a golden crosier, and has a cross of emeralds on its breast" and asks several questions: "Admitting the crosier and emeralds to be useful articles, is the body to be considered as 'having' them? Do they, in the politico-economical sense of property, belong to it? If not, and if we may, therefore, conclude generally that a dead body cannot possess property, what degree and period of animation in the body will render possession possible?

At this point Ruskin cites a second, far more grotesque phenomenon, one taken from contemporary events: "Lately in a wreck of a Californian ship, one of the passengers fastened a belt about him with two hundred pounds of gold in it, with which he was found afterwards at the bottom. Now, as he was sinking — had he the gold? or had the gold him?" (17.86). Here, in brief compass, Ruskin has an emblem of modern society and its relation to its possessions. These satirical grotesques, which play a role in Ruskinian redefinitions of economic terminology, reverberate and expand until they indict an entire society that is hurtling self-destructively into the depths in pursuit of material wealth.

Ruskin, who follows Carlyle in making use of elaborate satirical grotesques created from phenomena encountered in newspaper reports, also develops his own characteristic form based upon landscape description. His elaborate word-painting of La Riccia in the first volume of Modern Painters (3.278 80) and that of Torcello in The Stones of Venice (10.79-90) exemplify his many transformations of landscape into emblem.

Lawrence's Landscape emblems

Because we shall observe the literary techniques that make up Ruskinian word-painting in chapter 4, "The Sage as Master of Experience," I should here like to widen my range of examples and cite D. H. Lawrence, who learned his word-painting from Ruskin, to exemplify the sage's creation of symbolical grotesques from landscape. In addition to incorporating Ruskinian phenomenological descriptions of the exterior and interior worlds into his writing, Lawrence also employs Ruskinian transformation of natural phenomena into emblems. Lawrence's emblematization of landscape set pieces appears throughout both his travel writing and his fiction. In Sea and Sardinia, for example, he presents the solitary figure working within the landscape as an emblem of the old full life, which he contrasts to the life of man under industrialism. He begins, as he so frequently does in such set pieces, by presenting the scene from the vantage point of those moving through a defined space.

Soon we begin to climb to the hills. And soon the cultivation be; gins to be intermittent. Extraordinary how the healthy, moor-like hills come near the sea extraordinary how scrubby and uninhabited the great spaces of Sardinia are. It is wild, with heath and arbutus scrub and a sort of myrtle, breast-high. Sometimes one sees a few head of cattle. And then again come the greyish arable-patches, where the corn is grown. It is like Cornwall, like the Land's End region. Here and there, in the distance, are peasants working on the lonely landscape. Sometimes it is one man alone in the distance, showing so vividly in his black-and-white costume, small and far-off like a solitary magpie, and curiously distinct. All of the strange magic of Sardinia is in this sight. Among the low, moor-like hills, away in a hollow of the wide landscape one solitary figure, small but vivid black-and-white, working alone, as if eternally. There are patches and hollows of grey arable land, good for corn. Sardinia was once a great granary.

Unlike either Ruskin's or Lawrence's own pure word-painting, this passage devotes little effort to presenting visual reality. He briefly mentions an act of vision but does not present visual facts of form, color, or brightness in any detail. Instead, the narrating voice simply names the objects perceived, after which it comments in some way upon their significance. Although Lawrence organizes the narration of his encounter with the Sardinian landscape in terms of a physical movement through it, he concentrates not as in other places in his writing upon the experience of the visual facts, but rather upon the meaning that these facts have for him. Lawrence, in other words, here emphasizes an act of interpretation rather than one of visual perception.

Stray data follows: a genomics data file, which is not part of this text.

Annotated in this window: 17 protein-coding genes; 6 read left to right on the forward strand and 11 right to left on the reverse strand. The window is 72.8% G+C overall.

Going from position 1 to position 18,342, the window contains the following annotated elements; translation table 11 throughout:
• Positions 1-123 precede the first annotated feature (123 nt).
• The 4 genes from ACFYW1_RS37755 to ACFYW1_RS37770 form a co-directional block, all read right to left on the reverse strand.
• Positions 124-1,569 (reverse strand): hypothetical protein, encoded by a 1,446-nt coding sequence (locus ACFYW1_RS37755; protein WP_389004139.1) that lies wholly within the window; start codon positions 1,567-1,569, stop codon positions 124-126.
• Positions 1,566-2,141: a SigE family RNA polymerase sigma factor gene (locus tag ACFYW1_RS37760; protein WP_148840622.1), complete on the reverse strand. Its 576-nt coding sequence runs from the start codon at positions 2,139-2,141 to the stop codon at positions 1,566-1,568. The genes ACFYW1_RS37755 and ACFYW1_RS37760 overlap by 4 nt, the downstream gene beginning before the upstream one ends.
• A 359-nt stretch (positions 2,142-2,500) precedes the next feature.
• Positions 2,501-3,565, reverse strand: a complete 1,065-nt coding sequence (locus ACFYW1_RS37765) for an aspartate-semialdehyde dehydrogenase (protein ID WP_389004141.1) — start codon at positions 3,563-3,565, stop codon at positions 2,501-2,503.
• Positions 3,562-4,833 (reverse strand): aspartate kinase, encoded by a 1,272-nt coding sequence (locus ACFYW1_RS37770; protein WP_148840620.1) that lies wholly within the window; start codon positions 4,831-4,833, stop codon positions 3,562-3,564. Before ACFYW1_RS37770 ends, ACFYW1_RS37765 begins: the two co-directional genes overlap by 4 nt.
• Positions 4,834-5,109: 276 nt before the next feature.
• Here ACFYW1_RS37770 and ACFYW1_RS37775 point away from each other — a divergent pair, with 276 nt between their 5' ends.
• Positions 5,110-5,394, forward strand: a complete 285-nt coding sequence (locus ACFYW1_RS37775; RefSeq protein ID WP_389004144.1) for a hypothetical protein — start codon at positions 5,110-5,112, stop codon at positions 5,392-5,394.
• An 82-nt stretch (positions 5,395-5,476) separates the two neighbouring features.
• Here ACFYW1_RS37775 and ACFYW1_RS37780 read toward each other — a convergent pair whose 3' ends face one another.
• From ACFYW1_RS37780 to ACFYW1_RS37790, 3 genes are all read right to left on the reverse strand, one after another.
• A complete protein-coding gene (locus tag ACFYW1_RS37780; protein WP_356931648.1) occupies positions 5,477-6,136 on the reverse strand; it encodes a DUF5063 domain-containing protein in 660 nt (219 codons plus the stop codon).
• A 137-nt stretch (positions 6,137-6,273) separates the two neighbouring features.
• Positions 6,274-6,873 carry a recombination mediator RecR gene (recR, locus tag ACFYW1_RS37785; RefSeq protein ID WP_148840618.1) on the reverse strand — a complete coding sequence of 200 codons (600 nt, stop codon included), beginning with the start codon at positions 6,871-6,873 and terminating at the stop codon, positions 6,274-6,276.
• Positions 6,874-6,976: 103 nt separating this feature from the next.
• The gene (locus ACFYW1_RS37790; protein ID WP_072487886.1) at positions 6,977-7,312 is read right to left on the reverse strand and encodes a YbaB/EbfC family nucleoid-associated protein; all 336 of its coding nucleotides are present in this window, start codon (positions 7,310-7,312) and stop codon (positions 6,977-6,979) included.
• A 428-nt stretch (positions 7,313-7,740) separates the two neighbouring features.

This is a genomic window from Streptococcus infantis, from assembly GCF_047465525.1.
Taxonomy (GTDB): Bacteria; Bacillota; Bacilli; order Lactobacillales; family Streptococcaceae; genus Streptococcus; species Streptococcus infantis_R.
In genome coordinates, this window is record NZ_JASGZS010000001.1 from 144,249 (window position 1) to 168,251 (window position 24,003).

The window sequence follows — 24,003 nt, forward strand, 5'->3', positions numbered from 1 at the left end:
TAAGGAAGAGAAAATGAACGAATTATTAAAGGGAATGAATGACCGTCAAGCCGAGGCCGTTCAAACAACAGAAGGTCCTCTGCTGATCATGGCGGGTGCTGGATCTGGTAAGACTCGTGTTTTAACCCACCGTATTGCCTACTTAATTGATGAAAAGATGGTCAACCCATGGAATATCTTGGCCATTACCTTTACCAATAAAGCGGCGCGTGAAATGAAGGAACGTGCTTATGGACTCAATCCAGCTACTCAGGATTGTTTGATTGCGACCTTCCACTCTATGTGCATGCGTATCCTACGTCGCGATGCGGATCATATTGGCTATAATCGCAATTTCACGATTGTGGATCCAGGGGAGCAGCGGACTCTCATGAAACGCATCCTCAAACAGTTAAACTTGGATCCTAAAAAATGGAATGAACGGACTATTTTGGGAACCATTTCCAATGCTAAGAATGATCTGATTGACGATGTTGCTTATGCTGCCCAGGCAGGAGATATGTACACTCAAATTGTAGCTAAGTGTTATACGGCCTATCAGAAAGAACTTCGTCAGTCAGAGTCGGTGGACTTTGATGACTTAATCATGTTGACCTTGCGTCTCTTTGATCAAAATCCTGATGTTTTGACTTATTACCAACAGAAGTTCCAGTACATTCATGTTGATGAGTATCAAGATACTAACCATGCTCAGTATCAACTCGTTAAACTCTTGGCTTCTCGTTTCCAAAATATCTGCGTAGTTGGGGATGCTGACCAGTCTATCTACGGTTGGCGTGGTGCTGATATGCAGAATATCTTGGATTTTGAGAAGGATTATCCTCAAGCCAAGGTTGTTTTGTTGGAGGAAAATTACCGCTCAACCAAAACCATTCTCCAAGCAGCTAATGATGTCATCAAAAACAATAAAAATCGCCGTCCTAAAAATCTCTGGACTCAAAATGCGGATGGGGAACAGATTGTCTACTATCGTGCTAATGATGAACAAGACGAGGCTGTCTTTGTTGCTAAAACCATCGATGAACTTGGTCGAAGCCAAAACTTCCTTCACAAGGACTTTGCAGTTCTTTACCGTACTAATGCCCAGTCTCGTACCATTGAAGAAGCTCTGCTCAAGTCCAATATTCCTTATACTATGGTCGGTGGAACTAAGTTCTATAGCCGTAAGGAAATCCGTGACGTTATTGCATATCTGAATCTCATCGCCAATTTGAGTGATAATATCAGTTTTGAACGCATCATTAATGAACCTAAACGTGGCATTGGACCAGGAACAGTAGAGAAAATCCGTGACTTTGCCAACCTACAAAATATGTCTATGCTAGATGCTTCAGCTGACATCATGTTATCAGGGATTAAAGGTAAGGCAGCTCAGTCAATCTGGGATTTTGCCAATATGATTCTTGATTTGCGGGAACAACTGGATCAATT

Any attempt to present landscape can take three forms — the actual act of perception and the visual experience itself; the primary interpretation of experience (these patches of color are arable fields); and then the political, moral, or philosophical interpretation of this second level (such fields represent man in a natural relation to an unsullied nature). Lawrence, who here concerns himself with the second and third steps almost entirely, thus begins by presenting the action of the climb, then what that act of climbing first reveals — here the fact that cultivated fields become intermittent — after which the describer (or narrator) comments upon the unusual fact that the hills come so close to the sea. He next comments how "scrubby and uninhabited" are Sardinia's great spaces as if to indicate how small a role man has in this world and how little room he and his activities occupy in it. Then, after specifically naming the kind of vegetation that contributes to this overall impression of wildness, Lawrence mentions another visual act: "Sometimes one sees a few head of cattle." Next he compares the scene to the Land's End region of Cornwall, and this mention of native English landscape provides an analogy that makes the Sardinian landscape more understandable. Finally, he arrives at what turns out to be the intellectual center of this passage of description and the purpose to which it has been building: the appearance of solitary human beings working in the midst of this wild, untamed, encompassing nature that no one has yet managed to soil, exhaust, or control.

Immediately after presenting this Wordsworthian vignette, Lawrence makes a sharp contrast between it and scenes one encounters elsewhere and thereupon draws some culturally significant conclusions about this contrast.